We all know that Pen is mightier than the sword. However, did you know that, not all pens are equal! The ink pen, a.k.a fountain pen, is undoubtedly, the mightiest!
Social media has a funny way of taking you down the memory lane. Just yesterday, in one of the groups I follow, someone posted an image of an old Camel Ink bottle. It opened the gates to my memory lane, nostalgia rushing over me, much like the beautiful blue fluid that always flowed royally through the nibs of our pens.
Most schools had a policy of allowing the use of pens from fourth standard (grade). Until third standard, we were only allowed to use pencils. It was a huge deal for us back then, not very different from the elementary to middle school graduations that are held today. During the summer break between third standard and fourth, most of us would develop the urge to start writing a diary (journal). Everyone knew it was merely an excuse to obtain the highly desired, Fountain Pen, early, before school started.
Hours would be spent, copiously practicing handwriting styles, pen-holding grips, and so on. Back then, handwriting, especially cursive, had a very important place, not only in our minds and the society, but also for good marks! There would be handwriting competitions, tests, and those who were very good at it, would land the much-coveted task of writing the date, word of the day, thought of the day, and the subject on the blackboard in class!! Moreover, the ones who topped the handwriting tests were treated like celebrities, for they’d often be called out of an ongoing class to write something on the main school board, to welcome some important guest. During festivals and school events, these handwriting celebrities got a free pass to miss class (plural, several classes sometimes), because they would be busy writing instructions and beautiful messages on the main blackboard! Who doesn’t want a good excuse to stay out of class and be the teacher’s pet?
So, the summer of third-to-fourth would see heads buried in notebooks, little hands working hard to create a signature handwriting style that they could manage, and maintain, all throughout. Some alphabets, like a, i, o, z, received extra attention, because they could be customized to look special, and with some good luck and hard work, spectacular.
The day schools reopened, all fourth standard classes would be noisy with excitement, sounds of gushing over whose pen was the most beautiful, and whose handwriting looked beautiful. Most of us would have received older pens from our parents, for back then (even now), fountain pens were expensive. Parents would therefore give hand-me-down pens, with the carrot of buying a new pen if we managed to not lose the pen in a month, or if our scores in the first test were good, and so on.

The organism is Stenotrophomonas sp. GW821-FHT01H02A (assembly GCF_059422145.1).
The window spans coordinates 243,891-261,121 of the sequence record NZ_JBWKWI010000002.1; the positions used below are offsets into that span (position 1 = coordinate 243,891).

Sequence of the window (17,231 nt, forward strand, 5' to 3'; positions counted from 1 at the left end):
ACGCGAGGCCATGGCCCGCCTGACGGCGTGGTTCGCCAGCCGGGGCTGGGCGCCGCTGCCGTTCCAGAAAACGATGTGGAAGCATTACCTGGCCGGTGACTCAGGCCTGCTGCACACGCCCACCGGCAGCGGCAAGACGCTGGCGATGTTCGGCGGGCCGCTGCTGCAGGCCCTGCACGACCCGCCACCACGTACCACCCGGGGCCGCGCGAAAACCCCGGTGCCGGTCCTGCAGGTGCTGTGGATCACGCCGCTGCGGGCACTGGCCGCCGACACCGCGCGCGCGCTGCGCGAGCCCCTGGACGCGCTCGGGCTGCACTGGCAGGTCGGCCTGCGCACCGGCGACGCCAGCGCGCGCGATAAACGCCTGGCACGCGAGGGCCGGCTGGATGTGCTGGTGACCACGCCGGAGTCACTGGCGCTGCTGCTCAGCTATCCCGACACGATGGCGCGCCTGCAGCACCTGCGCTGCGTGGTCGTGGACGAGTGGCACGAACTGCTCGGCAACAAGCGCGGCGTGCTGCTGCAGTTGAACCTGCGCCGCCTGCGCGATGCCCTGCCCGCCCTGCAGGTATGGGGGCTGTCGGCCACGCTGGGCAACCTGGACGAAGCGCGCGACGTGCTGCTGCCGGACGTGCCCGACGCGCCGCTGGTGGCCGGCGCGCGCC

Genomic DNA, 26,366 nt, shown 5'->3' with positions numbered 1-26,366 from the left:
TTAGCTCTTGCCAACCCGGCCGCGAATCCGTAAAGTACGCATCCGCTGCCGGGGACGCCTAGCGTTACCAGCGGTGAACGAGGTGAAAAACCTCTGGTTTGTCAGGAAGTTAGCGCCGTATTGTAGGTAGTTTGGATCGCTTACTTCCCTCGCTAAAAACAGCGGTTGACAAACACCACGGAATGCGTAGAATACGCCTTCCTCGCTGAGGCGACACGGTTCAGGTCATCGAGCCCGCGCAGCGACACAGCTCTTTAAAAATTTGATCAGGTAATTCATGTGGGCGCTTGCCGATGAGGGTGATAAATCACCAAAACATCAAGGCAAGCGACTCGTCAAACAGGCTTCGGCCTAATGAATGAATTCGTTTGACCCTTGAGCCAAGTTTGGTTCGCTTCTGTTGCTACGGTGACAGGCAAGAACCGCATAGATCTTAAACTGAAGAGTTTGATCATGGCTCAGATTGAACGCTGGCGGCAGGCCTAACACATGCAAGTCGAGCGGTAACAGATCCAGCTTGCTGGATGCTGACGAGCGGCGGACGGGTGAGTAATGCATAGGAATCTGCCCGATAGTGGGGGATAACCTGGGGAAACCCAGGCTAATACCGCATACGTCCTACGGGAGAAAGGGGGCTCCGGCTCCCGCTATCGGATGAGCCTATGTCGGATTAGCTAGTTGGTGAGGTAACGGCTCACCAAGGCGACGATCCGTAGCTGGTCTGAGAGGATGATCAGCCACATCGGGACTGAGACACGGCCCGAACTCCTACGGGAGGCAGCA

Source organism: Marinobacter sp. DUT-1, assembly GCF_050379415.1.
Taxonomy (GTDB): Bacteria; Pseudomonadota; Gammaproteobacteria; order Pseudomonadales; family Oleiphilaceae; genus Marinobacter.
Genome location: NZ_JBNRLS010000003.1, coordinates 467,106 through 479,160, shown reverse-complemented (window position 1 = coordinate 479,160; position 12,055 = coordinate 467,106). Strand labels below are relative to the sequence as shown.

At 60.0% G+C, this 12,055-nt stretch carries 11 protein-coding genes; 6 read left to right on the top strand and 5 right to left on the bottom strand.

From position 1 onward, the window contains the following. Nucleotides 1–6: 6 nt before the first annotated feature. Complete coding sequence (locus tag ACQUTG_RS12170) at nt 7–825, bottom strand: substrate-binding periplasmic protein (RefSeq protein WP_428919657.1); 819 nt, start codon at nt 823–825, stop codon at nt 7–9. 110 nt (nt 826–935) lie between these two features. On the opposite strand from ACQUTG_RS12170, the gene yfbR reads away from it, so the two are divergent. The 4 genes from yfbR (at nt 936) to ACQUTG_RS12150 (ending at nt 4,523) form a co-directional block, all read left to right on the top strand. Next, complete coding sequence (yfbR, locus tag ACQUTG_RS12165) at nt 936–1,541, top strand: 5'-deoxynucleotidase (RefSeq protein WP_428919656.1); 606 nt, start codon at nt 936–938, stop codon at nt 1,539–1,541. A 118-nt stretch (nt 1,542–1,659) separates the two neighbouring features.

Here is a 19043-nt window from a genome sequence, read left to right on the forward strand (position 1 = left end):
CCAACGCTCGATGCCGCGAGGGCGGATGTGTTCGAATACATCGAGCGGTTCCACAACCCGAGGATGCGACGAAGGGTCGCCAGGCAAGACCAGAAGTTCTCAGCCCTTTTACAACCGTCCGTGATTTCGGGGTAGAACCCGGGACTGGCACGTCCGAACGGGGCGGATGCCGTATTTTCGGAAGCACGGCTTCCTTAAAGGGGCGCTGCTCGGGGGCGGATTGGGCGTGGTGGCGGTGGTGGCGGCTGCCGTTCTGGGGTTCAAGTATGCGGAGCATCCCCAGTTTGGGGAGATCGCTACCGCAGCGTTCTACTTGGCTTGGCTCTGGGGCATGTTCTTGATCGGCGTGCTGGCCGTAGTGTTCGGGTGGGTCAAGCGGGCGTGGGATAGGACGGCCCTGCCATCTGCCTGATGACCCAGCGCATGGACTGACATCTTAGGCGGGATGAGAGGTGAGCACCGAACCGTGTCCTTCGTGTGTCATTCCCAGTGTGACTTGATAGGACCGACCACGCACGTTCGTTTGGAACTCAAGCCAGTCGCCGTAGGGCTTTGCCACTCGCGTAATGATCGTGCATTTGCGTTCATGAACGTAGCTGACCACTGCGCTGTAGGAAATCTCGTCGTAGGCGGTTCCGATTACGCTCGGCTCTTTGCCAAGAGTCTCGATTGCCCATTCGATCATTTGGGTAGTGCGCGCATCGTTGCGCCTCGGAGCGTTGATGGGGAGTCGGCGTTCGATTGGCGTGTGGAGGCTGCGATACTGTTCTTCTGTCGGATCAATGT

Then, there were some, like me, who had received a hand-me-down pen that was far more elegant and smoother than the newer ones. My baba has always had a love for amazing pens. His collection, at least back then, was limited, but classy. I was one of the few people in class who had actually wanted a hand-me-down pen! I still remember how astonished I was when he handed me not one, but two fountain pens! One was the fairly common and sturdy Pilot, which I was supposed to carry to school in my pencil box, now to be called the ‘pen box’. The second, my eyes were wide with awe, was a true-as-gold, Parker! Please note, this was the early 90s in India when brands were few and imported brands were considered luxury.
I was being entrusted with baba’s Parker pen! If we’d had social media back then, the moment where the pen exchanged hands would have been flaunt-worthy! I would have asked aai to click a few thousand pictures of this ‘Kodak moment’ and shared them for an entire year, that precious was it!
A pen is only as effective as the ink inside it. Back then, the only brand of ink commonly available was Camel Ink. I still remember the day I first went shopping for my very own bottle of ink. For weeks after that, the glass bottle, with the blue fluid inside it, held a place of pride on my study table, the two pens carefully arranged beside it, a syringe lying criss cross. I wish I’d had the forethought to at least click some pictures, especially in the mornings, when the rays of sun streamed into my room, casting a halo-like glow on my ink, pen, syringe arrangement.